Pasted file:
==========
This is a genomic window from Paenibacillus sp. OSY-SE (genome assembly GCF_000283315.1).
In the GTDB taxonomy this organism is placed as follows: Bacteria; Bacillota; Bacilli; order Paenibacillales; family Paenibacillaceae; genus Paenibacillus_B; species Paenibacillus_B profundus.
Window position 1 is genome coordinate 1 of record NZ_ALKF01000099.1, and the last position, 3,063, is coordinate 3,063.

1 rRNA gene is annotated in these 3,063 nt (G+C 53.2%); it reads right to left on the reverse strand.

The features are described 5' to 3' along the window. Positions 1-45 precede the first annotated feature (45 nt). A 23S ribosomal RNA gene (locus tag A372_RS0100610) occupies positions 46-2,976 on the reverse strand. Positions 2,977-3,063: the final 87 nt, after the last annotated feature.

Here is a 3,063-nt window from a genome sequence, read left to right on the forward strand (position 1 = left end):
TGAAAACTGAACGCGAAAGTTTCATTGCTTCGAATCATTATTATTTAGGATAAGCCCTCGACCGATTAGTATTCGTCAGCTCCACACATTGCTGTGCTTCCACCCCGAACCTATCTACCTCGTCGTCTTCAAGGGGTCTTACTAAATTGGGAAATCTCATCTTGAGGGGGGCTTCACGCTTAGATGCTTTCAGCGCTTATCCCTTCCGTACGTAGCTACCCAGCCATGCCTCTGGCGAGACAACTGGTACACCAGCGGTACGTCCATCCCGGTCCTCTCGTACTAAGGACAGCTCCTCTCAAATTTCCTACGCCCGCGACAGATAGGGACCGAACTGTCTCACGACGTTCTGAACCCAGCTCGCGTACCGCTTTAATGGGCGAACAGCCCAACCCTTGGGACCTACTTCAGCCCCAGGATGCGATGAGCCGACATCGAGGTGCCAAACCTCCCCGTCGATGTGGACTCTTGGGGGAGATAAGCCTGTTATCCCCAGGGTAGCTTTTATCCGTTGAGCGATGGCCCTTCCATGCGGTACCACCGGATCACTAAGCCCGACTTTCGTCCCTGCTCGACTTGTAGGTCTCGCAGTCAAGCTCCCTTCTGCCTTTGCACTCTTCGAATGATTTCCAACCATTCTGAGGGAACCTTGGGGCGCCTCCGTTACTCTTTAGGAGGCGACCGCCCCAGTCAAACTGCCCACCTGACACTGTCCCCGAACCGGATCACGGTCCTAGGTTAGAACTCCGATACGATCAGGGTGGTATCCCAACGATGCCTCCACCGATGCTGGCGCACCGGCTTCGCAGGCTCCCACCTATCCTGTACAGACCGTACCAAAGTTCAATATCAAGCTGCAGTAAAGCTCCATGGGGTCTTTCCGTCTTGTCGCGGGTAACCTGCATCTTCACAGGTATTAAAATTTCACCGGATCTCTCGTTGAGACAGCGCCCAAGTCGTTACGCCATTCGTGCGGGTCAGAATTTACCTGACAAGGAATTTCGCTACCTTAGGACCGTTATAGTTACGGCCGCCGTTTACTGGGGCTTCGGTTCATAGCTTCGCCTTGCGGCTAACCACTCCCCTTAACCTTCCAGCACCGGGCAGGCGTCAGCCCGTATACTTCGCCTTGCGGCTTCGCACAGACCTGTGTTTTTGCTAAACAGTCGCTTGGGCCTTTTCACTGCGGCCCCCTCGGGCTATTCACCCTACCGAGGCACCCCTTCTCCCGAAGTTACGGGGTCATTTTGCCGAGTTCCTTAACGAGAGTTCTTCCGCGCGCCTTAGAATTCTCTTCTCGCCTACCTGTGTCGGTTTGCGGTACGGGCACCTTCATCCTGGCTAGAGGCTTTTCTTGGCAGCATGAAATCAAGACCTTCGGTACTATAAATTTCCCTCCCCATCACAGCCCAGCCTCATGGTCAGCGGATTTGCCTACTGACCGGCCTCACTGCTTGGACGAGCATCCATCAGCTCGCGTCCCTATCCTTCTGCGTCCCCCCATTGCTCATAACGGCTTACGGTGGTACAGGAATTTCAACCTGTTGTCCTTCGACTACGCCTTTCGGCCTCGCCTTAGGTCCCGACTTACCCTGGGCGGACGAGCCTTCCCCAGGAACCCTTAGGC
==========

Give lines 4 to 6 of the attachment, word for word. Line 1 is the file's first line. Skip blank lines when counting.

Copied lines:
1 rRNA gene is annotated in these 3,063 nt (G+C 53.2%); it reads right to left on the reverse strand.

The features are described 5' to 3' along the window. Positions 1-45 precede the first annotated feature (45 nt). A 23S ribosomal RNA gene (locus tag A372_RS0100610) occupies positions 46-2,976 on the reverse strand. Positions 2,977-3,063: the final 87 nt, after the last annotated feature.

Here is a 3,063-nt window from a genome sequence, read left to right on the forward strand (position 1 = left end):